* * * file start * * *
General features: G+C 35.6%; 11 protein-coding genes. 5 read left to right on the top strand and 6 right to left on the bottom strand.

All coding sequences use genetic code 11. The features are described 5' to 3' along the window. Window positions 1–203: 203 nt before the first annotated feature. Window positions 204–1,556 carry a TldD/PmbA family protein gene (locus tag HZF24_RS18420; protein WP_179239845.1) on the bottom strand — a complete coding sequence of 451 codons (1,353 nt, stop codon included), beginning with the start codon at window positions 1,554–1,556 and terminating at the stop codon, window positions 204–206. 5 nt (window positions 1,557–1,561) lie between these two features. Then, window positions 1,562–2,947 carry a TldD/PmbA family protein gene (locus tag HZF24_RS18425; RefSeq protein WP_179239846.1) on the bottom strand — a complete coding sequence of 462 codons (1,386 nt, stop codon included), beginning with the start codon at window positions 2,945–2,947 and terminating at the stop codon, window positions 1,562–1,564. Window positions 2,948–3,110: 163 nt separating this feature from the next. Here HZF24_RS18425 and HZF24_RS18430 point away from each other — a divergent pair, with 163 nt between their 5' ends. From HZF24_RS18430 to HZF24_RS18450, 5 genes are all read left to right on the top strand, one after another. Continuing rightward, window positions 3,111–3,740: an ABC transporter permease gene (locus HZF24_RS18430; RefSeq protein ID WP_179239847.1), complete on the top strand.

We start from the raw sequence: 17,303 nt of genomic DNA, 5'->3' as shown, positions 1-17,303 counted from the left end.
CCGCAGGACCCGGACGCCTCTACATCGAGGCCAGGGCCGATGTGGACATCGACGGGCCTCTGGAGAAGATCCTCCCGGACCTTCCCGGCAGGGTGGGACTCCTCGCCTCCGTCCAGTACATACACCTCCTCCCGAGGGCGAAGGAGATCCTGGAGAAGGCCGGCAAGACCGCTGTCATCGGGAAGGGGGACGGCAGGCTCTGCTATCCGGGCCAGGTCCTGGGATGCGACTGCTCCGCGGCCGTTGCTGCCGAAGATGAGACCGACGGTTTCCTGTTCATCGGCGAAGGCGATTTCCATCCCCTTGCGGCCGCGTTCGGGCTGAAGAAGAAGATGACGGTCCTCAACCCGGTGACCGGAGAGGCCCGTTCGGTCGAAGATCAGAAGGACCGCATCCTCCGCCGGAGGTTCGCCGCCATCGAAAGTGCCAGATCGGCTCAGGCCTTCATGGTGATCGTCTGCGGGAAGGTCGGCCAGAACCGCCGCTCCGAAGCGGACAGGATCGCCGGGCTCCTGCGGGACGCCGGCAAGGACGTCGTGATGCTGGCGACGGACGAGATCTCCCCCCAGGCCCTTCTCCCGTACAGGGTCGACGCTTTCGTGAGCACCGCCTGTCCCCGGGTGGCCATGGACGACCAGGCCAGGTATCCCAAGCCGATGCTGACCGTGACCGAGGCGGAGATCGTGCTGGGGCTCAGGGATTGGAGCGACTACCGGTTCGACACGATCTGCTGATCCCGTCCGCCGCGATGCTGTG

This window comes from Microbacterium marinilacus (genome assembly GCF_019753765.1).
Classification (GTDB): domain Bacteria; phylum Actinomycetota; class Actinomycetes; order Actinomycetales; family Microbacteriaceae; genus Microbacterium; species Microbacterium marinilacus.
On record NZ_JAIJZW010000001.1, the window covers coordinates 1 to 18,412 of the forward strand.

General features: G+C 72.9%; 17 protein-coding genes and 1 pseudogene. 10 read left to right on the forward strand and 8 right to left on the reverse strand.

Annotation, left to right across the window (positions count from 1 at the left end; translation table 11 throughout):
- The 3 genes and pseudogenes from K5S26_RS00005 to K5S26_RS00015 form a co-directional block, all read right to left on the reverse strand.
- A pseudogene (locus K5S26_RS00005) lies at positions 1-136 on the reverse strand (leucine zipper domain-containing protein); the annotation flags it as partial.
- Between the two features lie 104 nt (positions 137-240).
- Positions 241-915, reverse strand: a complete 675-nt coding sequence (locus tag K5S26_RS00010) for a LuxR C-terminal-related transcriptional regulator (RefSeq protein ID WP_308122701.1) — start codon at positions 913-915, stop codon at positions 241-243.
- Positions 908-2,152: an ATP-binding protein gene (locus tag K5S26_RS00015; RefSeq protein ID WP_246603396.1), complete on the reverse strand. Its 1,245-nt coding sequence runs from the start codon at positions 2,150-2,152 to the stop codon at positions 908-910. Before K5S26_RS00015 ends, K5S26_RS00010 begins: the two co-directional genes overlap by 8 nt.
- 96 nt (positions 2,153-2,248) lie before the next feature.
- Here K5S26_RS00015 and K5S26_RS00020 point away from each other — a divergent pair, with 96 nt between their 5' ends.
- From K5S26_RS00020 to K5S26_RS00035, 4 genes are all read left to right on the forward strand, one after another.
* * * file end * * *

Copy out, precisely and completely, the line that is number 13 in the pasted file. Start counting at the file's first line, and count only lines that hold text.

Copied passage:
- Positions 241-915, reverse strand: a complete 675-nt coding sequence (locus tag K5S26_RS00010) for a LuxR C-terminal-related transcriptional regulator (RefSeq protein ID WP_308122701.1) — start codon at positions 913-915, stop codon at positions 241-243.